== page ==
Instructions 15.1, 15.2, and 15.3 are also amended to add a definition of "great bodily harm" stating that " ‘Great bodily harm’ means great as distinguished from slight, trivial, minor, or moderate harm, and as such does not include mere bruises." A citation to Wheeler v. State , 203 So.3d 1007 (Fla. 4th DCA 2016), is added above that definition in each of those instructions. New paragraphs are added to the comments section of instructions 15.1, 15.2, and 15.3, and an existing paragraph in the comments section of each of those instructions is revised. However, we caution all interested parties that any comments associated with the instructions reflect only the opinion of the Committee and are not necessarily indicative of the views of this Court as to their correctness or applicability.

Next, the crime of resisting a merchant is added as a category-two lesser-included offense for carjacking in instruction 15.2.

With regard to instruction 26.9, several of the elements of the crime money laundering are revised to better track statutory language governing that offense. Additionally, a last element is added reading: "The money or property involved in the financial transaction exceeded $300 in any 12-month period." This amendment is made to address language found in section 896.101(5), Florida Statutes (2018). Further, a paragraph is added to the instruction providing: "A[n] (name of the specified unlawful activity in § 895.02(8)(a)(1.-50. alleged) consists of (give elements of the specified unlawful activity alleged). (If applicable, also explain attempt, conspiracy, solicitation, coercion, and/or intimidation to commit the specified unlawful activity.) "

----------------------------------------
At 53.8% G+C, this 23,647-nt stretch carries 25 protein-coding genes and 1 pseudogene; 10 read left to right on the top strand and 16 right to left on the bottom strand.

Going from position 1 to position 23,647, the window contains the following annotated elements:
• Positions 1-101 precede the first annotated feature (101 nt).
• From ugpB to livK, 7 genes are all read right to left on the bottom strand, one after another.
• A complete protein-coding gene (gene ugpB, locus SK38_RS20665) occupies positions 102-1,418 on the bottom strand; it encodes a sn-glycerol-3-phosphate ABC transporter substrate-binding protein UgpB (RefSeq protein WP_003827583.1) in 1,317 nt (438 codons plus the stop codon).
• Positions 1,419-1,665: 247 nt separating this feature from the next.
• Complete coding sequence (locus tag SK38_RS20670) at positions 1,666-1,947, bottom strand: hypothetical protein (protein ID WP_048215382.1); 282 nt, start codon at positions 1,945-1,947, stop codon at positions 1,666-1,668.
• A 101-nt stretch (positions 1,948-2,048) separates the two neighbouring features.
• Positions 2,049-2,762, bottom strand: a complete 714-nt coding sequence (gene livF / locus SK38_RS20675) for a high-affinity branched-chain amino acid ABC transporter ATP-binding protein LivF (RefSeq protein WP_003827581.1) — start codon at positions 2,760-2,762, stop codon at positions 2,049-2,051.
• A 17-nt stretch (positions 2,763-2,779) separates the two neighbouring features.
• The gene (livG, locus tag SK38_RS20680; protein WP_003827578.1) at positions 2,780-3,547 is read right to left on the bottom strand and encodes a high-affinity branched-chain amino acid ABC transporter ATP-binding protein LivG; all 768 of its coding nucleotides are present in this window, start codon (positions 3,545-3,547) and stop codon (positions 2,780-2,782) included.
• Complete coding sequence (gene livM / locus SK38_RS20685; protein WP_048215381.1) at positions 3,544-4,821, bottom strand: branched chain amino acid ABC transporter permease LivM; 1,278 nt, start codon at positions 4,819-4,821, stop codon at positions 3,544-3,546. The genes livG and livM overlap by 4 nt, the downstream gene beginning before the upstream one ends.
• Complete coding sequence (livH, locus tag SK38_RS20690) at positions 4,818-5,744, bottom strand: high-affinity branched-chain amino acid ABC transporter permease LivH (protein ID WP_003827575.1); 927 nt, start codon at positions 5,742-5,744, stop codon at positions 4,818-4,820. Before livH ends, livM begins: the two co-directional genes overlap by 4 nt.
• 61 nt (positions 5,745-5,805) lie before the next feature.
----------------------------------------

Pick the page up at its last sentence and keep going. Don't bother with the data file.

Next, the phrase "virtual currency" is added to the definition of "monetary instruments" in instruction 26.9 to track recent statutory amendments, see ch. 2017-155, § 12, at 5, Laws of Fla., and a definition of "virtual currency" based on section 896.101(2)(j), Florida Statutes (2018), is added to the instruction. A lesser-included offense table is added to the instruction and contains second- and third-degree money laundering as category-one lesser-included offenses for first-degree money laundering. Last, a paragraph is added to the instruction directing the jury, if it found the defendant guilty of money laundering, to determine whether the transaction involved more than $300 but less than $20,000, $20,000 or more but less than $100,000, or $100,000 or more during any 12-month period, to determine the felony degree of the offense.